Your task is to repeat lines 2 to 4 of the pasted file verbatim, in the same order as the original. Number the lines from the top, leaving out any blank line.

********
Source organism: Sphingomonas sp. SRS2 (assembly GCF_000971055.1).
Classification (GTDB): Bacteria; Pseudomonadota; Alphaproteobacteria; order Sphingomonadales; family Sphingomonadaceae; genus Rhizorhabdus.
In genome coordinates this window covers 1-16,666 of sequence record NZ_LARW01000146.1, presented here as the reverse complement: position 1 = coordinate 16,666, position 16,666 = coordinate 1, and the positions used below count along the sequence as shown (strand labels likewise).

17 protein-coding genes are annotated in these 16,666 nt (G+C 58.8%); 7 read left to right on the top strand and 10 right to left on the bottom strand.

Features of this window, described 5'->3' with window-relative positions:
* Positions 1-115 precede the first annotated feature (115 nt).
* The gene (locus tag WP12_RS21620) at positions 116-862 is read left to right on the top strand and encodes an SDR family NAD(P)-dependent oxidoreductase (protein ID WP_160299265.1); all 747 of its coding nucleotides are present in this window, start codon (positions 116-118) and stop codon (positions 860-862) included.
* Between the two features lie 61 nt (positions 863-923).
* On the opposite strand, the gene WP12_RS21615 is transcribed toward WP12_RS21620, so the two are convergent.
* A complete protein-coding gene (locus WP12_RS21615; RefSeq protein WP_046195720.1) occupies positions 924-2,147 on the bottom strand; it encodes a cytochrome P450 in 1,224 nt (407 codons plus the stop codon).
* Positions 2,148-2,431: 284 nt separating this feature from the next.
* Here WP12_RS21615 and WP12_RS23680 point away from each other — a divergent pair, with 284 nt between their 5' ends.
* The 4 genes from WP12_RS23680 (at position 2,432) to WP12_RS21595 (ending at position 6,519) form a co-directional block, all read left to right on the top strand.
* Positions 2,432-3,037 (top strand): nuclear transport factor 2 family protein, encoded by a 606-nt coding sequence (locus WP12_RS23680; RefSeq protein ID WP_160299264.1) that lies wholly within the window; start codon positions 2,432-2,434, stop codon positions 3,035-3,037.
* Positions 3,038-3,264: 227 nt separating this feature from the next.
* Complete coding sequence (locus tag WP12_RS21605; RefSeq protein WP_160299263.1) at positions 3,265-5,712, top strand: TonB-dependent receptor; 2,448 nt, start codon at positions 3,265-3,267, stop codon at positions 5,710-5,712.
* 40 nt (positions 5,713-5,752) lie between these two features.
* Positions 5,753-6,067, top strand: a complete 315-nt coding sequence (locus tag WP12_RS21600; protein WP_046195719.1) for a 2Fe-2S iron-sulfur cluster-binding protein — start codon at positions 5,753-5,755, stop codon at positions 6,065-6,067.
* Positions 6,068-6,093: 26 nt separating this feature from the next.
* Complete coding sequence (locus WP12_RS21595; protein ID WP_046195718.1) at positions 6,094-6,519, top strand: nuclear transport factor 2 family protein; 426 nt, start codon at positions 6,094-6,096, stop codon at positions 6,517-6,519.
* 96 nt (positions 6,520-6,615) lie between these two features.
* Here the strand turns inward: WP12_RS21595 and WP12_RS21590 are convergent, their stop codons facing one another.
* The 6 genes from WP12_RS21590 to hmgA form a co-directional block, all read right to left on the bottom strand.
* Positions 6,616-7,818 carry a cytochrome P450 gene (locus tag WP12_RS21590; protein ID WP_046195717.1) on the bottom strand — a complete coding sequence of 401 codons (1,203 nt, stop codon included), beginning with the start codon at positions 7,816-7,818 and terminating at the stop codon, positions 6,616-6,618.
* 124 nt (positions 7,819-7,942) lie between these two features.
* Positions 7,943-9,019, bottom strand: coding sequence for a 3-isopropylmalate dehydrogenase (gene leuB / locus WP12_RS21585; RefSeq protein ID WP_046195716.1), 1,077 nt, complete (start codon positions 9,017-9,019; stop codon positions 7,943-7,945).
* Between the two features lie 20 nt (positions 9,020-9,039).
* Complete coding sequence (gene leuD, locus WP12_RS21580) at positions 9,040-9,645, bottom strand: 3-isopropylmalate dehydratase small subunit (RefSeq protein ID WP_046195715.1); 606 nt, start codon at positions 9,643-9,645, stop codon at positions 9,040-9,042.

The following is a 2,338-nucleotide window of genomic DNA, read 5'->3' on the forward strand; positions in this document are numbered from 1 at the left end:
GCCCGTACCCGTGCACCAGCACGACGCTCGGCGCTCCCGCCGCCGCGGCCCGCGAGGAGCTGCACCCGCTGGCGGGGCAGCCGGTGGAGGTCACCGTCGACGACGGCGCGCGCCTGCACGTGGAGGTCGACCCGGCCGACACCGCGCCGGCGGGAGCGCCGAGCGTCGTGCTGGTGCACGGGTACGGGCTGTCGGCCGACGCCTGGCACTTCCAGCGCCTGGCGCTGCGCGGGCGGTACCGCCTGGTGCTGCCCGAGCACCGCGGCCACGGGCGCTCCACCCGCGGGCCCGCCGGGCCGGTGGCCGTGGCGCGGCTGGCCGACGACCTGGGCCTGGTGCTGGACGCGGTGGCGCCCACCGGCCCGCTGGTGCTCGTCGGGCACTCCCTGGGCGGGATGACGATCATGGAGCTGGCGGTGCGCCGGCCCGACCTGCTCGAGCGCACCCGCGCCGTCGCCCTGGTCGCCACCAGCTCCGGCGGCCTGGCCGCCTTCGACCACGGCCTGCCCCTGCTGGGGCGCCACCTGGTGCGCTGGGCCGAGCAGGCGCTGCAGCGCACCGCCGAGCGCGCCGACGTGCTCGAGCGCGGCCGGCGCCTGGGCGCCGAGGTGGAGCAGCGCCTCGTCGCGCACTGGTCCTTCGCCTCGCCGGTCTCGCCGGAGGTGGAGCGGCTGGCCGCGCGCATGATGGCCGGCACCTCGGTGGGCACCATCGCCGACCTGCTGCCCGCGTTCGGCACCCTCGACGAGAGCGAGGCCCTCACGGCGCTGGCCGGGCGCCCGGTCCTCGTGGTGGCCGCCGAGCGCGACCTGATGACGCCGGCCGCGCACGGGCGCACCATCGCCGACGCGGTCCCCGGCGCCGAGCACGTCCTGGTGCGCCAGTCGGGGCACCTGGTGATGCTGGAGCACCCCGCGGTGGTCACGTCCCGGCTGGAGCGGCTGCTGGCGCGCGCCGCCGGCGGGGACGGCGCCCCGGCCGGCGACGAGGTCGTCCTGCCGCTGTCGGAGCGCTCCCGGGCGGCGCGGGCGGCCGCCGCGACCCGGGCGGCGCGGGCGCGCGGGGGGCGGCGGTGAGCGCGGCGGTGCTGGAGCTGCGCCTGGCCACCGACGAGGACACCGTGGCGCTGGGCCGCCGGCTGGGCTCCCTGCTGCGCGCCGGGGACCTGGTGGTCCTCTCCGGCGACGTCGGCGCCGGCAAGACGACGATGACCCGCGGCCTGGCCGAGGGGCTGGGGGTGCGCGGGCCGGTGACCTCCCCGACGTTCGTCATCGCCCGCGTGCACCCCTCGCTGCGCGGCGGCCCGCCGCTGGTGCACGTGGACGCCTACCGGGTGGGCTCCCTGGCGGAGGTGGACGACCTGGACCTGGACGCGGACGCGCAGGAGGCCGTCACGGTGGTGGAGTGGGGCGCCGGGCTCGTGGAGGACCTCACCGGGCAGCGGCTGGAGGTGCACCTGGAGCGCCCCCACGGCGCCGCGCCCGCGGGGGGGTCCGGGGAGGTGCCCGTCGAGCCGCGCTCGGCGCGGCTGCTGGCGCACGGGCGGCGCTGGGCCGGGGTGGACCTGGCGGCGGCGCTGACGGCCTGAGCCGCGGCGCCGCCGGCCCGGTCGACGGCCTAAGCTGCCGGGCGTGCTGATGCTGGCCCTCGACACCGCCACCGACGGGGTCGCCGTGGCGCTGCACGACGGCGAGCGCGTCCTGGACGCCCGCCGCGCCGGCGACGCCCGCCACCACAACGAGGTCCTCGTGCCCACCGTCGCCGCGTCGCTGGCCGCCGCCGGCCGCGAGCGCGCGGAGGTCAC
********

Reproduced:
Classification (GTDB): Bacteria; Pseudomonadota; Alphaproteobacteria; order Sphingomonadales; family Sphingomonadaceae; genus Rhizorhabdus.
In genome coordinates this window covers 1-16,666 of sequence record NZ_LARW01000146.1, presented here as the reverse complement: position 1 = coordinate 16,666, position 16,666 = coordinate 1, and the positions used below count along the sequence as shown (strand labels likewise).

17 protein-coding genes are annotated in these 16,666 nt (G+C 58.8%); 7 read left to right on the top strand and 10 right to left on the bottom strand.